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Soy Sauce Helps Ease the Pain of a Burn

Numerous readers have found that soy sauce helps relieve the pain of a burn, after cold water has cooled the injured skin.

Sometimes we learn about a surprising home remedy and then we hear from scores or even hundreds of people that they have used it successfully. More than a decade ago, a listener to our radio show called to tell us that soy sauce helps ease the pain and redness of a burn. We have been getting responses from other listeners and from readers ever since then.

Soy Sauce as a Burn Remedy:

Q. I learned a great remedy from my daughter-in-law, and your readers may be interested. If you immediately pour soy sauce on a burn, it will prevent the skin from blistering. It is amazing.

A. Thank you for the reminder about a remedy we really appreciate. We first heard about it 17 years ago from a public radio listener.

A reader responded:

“I listened to your public radio show and heard a man call in recommending soy sauce for burns. ‘How weird is that?’ I thought. But then, as I took a loaf of bread out of the oven, the inner edge of my thumb and the fleshy pad underneath hit the metal rim of the pan. I expected a painful burn. Since I had nothing else at hand, I decided to try the soy sauce remedy.

“The pain eased up in less than a minute, the soreness did not materialize and even the redness went away! It may be weird, but it certainly did work!”

Other listeners and readers have also tried this remedy and had success. Keep in mind that a serious burn requires prompt medical attention.

Soy Sauce Helps with Grilling Burns:

Q. I am a firm believer in home remedies and have tried many of the ones listed on your website with good results. The most remarkable is soy sauce for burns. I have used it many times with great success.

I cook a lot and have even had a red-hot ember from a grill fall on the top of my foot. Part even went down between my toes as I was hopping around. Cold water went on first to wash the area of ash. Then I poured on the soy sauce. Half an hour later there was no pain and very little redness.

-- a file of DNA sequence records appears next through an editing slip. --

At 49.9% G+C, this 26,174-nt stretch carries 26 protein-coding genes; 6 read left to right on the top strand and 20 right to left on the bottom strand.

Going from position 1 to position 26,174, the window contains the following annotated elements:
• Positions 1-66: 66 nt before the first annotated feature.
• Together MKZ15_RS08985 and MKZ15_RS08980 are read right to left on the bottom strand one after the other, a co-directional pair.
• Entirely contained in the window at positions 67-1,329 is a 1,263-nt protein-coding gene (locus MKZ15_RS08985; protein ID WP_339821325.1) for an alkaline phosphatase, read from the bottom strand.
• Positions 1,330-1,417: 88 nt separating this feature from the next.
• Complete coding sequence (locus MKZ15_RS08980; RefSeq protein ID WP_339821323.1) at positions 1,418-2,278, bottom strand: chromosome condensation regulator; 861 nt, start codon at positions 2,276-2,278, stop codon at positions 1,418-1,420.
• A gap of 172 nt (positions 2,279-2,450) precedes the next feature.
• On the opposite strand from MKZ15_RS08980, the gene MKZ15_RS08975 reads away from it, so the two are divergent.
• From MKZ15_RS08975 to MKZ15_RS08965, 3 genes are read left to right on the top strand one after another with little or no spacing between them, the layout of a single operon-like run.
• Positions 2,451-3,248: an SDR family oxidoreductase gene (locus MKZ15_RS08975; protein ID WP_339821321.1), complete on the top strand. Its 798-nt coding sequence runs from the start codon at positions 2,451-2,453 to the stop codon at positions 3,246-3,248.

A. Thank you for sharing your story. Many other readers agree that cold water followed by soy sauce is their go-to treatment for minor burns. Grilling poses special risks when coals are involved. You could have experienced a very serious burn. Those require prompt medical attention.

Soy Sauce Helps Ease the Pain of Kitchen Burns:

Years ago, we heard from another reader who found soy sauce helpful for a kitchen burn:

“When we were at the beach a friend of ours burned her hand on a very hot pan handle. (I had just pulled the pan out of the broiler.) I grabbed the soy sauce and had her soak her hand in it after she ran the burn under cold water. She reported relief and the next day she was fine. I was really worried it would blister. She smelled like marinade but that’s a small price. We credited you for the save.”

Laura wrote about a similar soy sauce experience:

“I burned my hand yesterday. After pulling a pan out of the oven (German Pancakes) I forgot for an instant and grabbed the handle on the stove. I’m sure I had severe 2nd degree burns on my palm and fingers. After 2+ hours of cold water/ice bag I remembered reading about the soy sauce. I put my hand in soy sauce for 45 minutes and then on and off for about 2 hours as needed for the pain. When I went to bed last night, you could see the burn and it was tender but did not burn. This morning it’s still red but no pain–no blisters and only a little tender. WOW!! I’m amazed!”

People who value simple solutions to common health problems may find our book, The People’s Pharmacy Quick & Handy Home Remedies, of value.

You might also be interested in these reports that speculate about the science behind soy sauce–or sugar–for burns.

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About the Author
Terry Graedon, PhD, is a medical anthropologist and co-host of The People’s Pharmacy radio show, co-author of The People’s Pharmacy syndicated newspaper columns and numerous books, and co-founder of The People’s Pharmacy website. Terry taught in the Duke University School of Nursing and was an adjunct assistant professor in the Department of Anthropology. She is a Fellow of the Society of Applied Anthropology. Terry is one of the country's leading authorities on the science behind folk remedies..
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